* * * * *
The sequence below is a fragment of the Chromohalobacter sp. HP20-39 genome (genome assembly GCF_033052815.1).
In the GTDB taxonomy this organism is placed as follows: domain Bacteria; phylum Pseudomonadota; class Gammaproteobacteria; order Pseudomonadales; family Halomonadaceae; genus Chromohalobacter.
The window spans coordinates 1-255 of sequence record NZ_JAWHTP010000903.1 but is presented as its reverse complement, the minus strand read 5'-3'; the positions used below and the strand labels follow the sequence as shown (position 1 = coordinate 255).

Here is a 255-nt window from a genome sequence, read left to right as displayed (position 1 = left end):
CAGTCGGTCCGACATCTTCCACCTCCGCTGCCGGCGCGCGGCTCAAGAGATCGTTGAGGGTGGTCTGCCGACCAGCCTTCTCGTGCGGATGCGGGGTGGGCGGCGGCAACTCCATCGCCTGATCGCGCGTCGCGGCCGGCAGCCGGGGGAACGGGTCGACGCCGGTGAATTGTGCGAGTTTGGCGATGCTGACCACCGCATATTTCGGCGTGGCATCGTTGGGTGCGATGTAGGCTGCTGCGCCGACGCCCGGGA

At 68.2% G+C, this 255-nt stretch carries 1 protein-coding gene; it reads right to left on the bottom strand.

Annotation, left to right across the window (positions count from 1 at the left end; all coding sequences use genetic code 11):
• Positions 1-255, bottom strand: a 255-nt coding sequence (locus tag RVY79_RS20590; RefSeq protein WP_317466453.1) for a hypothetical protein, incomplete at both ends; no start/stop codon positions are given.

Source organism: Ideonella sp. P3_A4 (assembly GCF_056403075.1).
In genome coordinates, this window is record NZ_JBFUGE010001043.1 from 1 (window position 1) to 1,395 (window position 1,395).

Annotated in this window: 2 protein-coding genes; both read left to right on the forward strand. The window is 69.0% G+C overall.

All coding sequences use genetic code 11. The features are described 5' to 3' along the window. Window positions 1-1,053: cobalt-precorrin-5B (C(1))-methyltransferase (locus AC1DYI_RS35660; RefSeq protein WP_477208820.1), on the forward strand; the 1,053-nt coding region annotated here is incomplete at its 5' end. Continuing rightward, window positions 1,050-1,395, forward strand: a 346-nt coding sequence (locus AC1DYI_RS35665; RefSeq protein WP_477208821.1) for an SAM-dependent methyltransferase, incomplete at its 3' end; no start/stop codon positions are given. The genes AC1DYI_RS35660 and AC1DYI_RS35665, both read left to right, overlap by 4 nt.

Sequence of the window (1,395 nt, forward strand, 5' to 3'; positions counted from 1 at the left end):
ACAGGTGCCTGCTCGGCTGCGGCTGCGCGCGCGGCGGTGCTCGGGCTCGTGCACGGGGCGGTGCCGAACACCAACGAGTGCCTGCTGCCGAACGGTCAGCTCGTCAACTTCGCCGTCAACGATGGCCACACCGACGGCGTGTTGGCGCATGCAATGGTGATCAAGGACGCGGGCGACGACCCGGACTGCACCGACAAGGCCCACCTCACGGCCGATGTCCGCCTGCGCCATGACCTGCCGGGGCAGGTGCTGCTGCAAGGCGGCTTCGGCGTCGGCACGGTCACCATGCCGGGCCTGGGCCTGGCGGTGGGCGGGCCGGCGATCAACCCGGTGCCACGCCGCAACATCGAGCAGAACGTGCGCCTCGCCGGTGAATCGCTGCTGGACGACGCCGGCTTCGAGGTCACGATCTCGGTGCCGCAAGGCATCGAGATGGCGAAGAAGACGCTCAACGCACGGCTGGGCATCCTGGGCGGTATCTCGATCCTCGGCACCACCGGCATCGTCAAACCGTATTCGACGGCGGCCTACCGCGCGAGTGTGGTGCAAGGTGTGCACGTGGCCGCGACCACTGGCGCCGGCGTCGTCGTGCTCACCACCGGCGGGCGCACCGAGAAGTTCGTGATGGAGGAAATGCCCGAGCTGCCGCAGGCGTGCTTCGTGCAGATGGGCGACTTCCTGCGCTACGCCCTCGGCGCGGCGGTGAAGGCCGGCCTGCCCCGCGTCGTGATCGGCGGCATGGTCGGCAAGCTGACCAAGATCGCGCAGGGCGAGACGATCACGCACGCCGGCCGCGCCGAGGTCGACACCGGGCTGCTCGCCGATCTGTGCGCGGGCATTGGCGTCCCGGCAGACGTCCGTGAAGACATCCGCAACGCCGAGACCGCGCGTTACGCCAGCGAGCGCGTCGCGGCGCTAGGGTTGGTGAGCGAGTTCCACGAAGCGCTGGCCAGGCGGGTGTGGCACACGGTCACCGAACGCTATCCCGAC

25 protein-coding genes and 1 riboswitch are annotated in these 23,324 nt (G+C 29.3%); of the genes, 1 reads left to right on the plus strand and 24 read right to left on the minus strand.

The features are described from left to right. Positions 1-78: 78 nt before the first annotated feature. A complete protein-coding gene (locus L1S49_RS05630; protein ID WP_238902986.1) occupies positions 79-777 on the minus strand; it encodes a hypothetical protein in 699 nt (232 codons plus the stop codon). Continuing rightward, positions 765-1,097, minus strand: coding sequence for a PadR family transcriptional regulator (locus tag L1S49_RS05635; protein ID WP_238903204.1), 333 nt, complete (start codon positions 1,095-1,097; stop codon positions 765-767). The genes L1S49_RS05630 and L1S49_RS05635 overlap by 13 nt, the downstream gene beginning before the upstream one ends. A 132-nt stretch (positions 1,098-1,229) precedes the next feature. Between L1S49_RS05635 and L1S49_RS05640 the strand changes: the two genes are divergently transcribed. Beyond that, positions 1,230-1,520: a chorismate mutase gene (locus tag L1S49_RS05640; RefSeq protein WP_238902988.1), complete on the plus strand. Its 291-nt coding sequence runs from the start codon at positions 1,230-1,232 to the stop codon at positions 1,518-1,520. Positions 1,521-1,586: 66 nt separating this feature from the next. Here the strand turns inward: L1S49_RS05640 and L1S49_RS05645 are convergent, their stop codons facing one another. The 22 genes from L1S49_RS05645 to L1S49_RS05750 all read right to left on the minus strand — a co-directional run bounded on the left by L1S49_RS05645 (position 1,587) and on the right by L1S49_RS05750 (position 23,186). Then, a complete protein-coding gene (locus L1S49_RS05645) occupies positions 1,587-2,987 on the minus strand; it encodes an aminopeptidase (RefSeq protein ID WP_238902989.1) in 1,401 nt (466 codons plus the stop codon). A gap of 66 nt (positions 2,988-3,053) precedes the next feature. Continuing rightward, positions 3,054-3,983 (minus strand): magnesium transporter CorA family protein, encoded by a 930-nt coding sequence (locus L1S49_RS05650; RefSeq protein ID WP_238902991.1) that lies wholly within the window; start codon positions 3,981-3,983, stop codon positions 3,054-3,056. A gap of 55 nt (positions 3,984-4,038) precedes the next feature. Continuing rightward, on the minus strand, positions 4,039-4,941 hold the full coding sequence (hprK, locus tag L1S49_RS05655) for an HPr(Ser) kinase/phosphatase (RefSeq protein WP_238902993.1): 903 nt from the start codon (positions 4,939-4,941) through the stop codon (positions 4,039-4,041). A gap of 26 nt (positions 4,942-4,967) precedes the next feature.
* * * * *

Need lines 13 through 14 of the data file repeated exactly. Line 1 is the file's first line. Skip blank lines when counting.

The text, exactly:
Sequence of the window (1,395 nt, forward strand, 5' to 3'; positions counted from 1 at the left end):
ACAGGTGCCTGCTCGGCTGCGGCTGCGCGCGCGGCGGTGCTCGGGCTCGTGCACGGGGCGGTGCCGAACACCAACGAGTGCCTGCTGCCGAACGGTCAGCTCGTCAACTTCGCCGTCAACGATGGCCACACCGACGGCGTGTTGGCGCATGCAATGGTGATCAAGGACGCGGGCGACGACCCGGACTGCACCGACAAGGCCCACCTCACGGCCGATGTCCGCCTGCGCCATGACCTGCCGGGGCAGGTGCTGCTGCAAGGCGGCTTCGGCGTCGGCACGGTCACCATGCCGGGCCTGGGCCTGGCGGTGGGCGGGCCGGCGATCAACCCGGTGCCACGCCGCAACATCGAGCAGAACGTGCGCCTCGCCGGTGAATCGCTGCTGGACGACGCCGGCTTCGAGGTCACGATCTCGGTGCCGCAAGGCATCGAGATGGCGAAGAAGACGCTCAACGCACGGCTGGGCATCCTGGGCGGTATCTCGATCCTCGGCACCACCGGCATCGTCAAACCGTATTCGACGGCGGCCTACCGCGCGAGTGTGGTGCAAGGTGTGCACGTGGCCGCGACCACTGGCGCCGGCGTCGTCGTGCTCACCACCGGCGGGCGCACCGAGAAGTTCGTGATGGAGGAAATGCCCGAGCTGCCGCAGGCGTGCTTCGTGCAGATGGGCGACTTCCTGCGCTACGCCCTCGGCGCGGCGGTGAAGGCCGGCCTGCCCCGCGTCGTGATCGGCGGCATGGTCGGCAAGCTGACCAAGATCGCGCAGGGCGAGACGATCACGCACGCCGGCCGCGCCGAGGTCGACACCGGGCTGCTCGCCGATCTGTGCGCGGGCATTGGCGTCCCGGCAGACGTCCGTGAAGACATCCGCAACGCCGAGACCGCGCGTTACGCCAGCGAGCGCGTCGCGGCGCTAGGGTTGGTGAGCGAGTTCCACGAAGCGCTGGCCAGGCGGGTGTGGCACACGGTCACCGAACGCTATCCCGAC